More Than 40 Mayors Outline Their Vision for a Green Coronavirus Recovery

An aerial photo shows buildings and a metro train in Wuhan, China, the original epicenter of the coronavirus.
An aerial photo shows buildings and a metro train in Wuhan, China, the original epicenter of the coronavirus.
Photo: Hector Retamal/AFP (Getty Images)

On Wednesday, mayors from around the world came together to announce how a plan for a just and green recovery from the three crises their constituents face: climate change, coronavirus, and racial inequality.


Advocates and House Democrats have also called for a green recovery. However, these mayors are the first with the authority to enact their vision, at least on the local level. They’re asking regional leaders and the private sector to stand with them.

“The public health of human beings is something that ties together this moment and our commitment as an organization because every life is sacred,” Los Angeles Mayor Eric Garcetti said during a press call for the announcement.

The plan comes from C40, a global initiative representing 96 cities led by mayors focused on addressing climate change. It outlines steps and nine principles cities can use to reach what many of the mayors on the press call said was a “new normal.” That’s because what used to be normal—air pollution, dirty industries, and displacement—is not the future.

To replace what once was, from Milan, Italy, to Freetown, Sierra Leone, the C40 mayors have said they’ll take action to create green jobs, improve public transit systems, open streets for pedestrians and cyclists, clean the air, and commit to ending fossil fuel subsidies and investments. The plan offers more of a sketch of what needs to be done rather than specific steps, which opens the door for mayors to tailor their approach based on what their cities need and the resources they have available.

The pandemic has been excruciating, but it’s showed us that the world that was doesn’t have to be the world that will be. Traffic dipped as cities went into lockdown, improving air quality. Many cities closed off streets to vehicles to help provide more room for individuals to get outside and exercise while maintaining social distancing. Maintaining those benefits while squashing out the virus could be part of a green recovery.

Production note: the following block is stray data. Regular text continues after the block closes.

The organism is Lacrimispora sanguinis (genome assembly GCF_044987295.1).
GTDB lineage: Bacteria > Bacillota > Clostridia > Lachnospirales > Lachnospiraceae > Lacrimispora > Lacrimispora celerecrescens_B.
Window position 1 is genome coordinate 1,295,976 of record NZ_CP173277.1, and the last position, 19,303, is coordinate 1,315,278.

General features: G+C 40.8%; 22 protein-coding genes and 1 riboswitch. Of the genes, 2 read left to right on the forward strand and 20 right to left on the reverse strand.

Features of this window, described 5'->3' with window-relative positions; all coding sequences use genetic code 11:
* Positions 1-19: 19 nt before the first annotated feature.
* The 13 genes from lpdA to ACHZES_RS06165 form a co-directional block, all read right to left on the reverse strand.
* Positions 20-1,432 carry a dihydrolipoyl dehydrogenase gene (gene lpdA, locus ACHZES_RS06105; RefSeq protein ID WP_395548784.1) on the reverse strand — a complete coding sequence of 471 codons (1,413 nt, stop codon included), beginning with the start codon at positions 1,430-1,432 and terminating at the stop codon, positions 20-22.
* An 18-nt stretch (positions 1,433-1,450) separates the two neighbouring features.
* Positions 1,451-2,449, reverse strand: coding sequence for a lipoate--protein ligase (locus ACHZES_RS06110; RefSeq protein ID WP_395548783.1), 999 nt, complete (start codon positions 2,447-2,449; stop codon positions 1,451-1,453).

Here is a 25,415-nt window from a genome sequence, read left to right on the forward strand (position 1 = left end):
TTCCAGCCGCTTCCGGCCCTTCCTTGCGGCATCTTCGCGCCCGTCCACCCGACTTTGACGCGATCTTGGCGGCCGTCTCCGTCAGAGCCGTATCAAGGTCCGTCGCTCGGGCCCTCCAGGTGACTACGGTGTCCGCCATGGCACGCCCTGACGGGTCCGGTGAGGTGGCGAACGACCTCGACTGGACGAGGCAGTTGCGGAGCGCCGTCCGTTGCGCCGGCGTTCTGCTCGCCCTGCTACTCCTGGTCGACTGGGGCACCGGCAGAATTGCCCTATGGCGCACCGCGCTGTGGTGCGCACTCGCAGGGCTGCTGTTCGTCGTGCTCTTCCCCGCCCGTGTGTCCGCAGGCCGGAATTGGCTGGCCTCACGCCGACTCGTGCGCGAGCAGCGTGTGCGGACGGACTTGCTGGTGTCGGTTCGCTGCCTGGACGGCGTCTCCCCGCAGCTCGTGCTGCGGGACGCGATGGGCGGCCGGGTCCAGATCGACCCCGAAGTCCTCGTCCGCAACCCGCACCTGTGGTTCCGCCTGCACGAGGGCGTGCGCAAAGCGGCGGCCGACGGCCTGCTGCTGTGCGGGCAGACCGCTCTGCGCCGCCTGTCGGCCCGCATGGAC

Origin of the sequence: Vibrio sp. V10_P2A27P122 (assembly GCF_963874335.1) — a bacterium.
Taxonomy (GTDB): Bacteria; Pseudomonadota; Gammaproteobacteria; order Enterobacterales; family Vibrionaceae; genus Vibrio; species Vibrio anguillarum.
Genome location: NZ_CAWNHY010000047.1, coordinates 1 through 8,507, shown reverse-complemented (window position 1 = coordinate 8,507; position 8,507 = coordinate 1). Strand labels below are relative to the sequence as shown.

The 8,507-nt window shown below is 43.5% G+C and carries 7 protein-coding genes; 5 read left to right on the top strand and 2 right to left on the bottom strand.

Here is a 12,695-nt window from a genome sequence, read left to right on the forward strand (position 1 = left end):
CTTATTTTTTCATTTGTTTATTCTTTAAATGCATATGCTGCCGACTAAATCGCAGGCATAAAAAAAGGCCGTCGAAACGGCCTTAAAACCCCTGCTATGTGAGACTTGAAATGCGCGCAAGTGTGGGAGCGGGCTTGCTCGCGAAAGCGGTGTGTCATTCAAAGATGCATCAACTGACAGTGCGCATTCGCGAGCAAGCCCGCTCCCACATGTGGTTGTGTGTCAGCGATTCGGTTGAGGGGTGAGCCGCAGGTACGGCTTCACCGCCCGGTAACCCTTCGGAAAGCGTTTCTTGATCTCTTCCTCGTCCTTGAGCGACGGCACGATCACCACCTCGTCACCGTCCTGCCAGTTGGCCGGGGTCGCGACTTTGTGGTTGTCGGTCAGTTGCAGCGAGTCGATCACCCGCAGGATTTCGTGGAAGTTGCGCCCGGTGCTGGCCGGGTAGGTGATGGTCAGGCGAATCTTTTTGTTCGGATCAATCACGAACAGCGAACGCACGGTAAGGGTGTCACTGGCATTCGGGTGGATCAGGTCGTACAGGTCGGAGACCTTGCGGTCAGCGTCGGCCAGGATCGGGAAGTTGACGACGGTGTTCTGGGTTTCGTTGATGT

On the flip side of that, the pandemic has also shown us how the public health inequities many communities face put them at greater risk. Research has shown that people exposed to air pollution are likely at higher risk of death from the virus. This was a terrifying discovery as communities of color bear the brunt of poor air quality in the U.S. They’ve also lost the most during the pandemic, with higher death and infection rates.

The way to fix these issues isn’t by slapping a Band-Aid on them and calling it a day. It requires addressing them together while pulling people out of poverty instead of throwing them deeper into it, an idea that’s central to the Green New Deal.


This will be easier said than done, of course, when propping up a fossil fueled economy looms large for some cities, regions, and countries. Creating something new is what’s hard. And all levels of government need to do their part if we’re to succeed.

Yessenia Funes is climate editor at Atmos Magazine. She loves Earther forever.


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Man o’ man, if there wasn’t good old fashioned bootstrap capitalism, financialization of economies, and compliant tax structures for high-net individuals & families, corporations and foundations, we wouldn’t have great organizations like C40 offering up these wonderful green initiatives. The About page on the C40 website is like a who’s who of folks, foundations and corporations that may actually have some money squirreled away somewhere. Compared to many cities that are broke or going broke.

It seems like ages ago when word on the street was that Mayor Lori Lightfoot - mayor of the number one (#1) city on the Bloomberg C40 Top 40 - was thinking about backing Michael Bloomberg for prez. Those might have just been thoughts of others bandied about. Things have changed since early February 2020. Chicago does need a lake wall, though. So climate adaptation funding applies, if climate scientists can narrow in on climate change impacts to the Great Lakes.